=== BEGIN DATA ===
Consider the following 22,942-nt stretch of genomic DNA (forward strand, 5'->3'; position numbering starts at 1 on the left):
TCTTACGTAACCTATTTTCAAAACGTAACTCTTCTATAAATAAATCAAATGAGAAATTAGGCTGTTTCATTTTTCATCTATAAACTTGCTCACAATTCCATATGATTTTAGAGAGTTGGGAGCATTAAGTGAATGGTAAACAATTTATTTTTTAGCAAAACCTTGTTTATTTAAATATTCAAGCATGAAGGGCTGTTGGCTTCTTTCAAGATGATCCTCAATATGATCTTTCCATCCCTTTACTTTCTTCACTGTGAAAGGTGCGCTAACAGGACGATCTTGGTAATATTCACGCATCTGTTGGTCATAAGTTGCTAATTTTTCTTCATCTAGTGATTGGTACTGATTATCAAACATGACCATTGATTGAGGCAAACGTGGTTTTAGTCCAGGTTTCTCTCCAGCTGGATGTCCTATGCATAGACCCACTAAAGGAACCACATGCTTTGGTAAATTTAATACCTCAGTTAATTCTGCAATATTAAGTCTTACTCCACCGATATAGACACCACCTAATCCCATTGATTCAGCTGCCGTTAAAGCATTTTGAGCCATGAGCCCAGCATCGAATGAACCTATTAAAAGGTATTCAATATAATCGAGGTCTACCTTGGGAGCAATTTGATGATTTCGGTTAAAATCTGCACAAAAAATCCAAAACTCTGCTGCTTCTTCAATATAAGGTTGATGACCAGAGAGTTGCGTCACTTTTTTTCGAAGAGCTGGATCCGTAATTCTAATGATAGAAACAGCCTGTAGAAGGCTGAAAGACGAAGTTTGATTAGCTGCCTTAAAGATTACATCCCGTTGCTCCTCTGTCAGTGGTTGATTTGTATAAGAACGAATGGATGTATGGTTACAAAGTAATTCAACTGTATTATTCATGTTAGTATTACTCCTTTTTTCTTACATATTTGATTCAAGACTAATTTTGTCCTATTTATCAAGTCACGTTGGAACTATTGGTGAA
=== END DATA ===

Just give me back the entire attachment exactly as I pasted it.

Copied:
Consider the following 22,942-nt stretch of genomic DNA (forward strand, 5'->3'; position numbering starts at 1 on the left):
TCTTACGTAACCTATTTTCAAAACGTAACTCTTCTATAAATAAATCAAATGAGAAATTAGGCTGTTTCATTTTTCATCTATAAACTTGCTCACAATTCCATATGATTTTAGAGAGTTGGGAGCATTAAGTGAATGGTAAACAATTTATTTTTTAGCAAAACCTTGTTTATTTAAATATTCAAGCATGAAGGGCTGTTGGCTTCTTTCAAGATGATCCTCAATATGATCTTTCCATCCCTTTACTTTCTTCACTGTGAAAGGTGCGCTAACAGGACGATCTTGGTAATATTCACGCATCTGTTGGTCATAAGTTGCTAATTTTTCTTCATCTAGTGATTGGTACTGATTATCAAACATGACCATTGATTGAGGCAAACGTGGTTTTAGTCCAGGTTTCTCTCCAGCTGGATGTCCTATGCATAGACCCACTAAAGGAACCACATGCTTTGGTAAATTTAATACCTCAGTTAATTCTGCAATATTAAGTCTTACTCCACCGATATAGACACCACCTAATCCCATTGATTCAGCTGCCGTTAAAGCATTTTGAGCCATGAGCCCAGCATCGAATGAACCTATTAAAAGGTATTCAATATAATCGAGGTCTACCTTGGGAGCAATTTGATGATTTCGGTTAAAATCTGCACAAAAAATCCAAAACTCTGCTGCTTCTTCAATATAAGGTTGATGACCAGAGAGTTGCGTCACTTTTTTTCGAAGAGCTGGATCCGTAATTCTAATGATAGAAACAGCCTGTAGAAGGCTGAAAGACGAAGTTTGATTAGCTGCCTTAAAGATTACATCCCGTTGCTCCTCTGTCAGTGGTTGATTTGTATAAGAACGAATGGATGTATGGTTACAAAGTAATTCAACTGTATTATTCATGTTAGTATTACTCCTTTTTTCTTACATATTTGATTCAAGACTAATTTTGTCCTATTTATCAAGTCACGTTGGAACTATTGGTGAA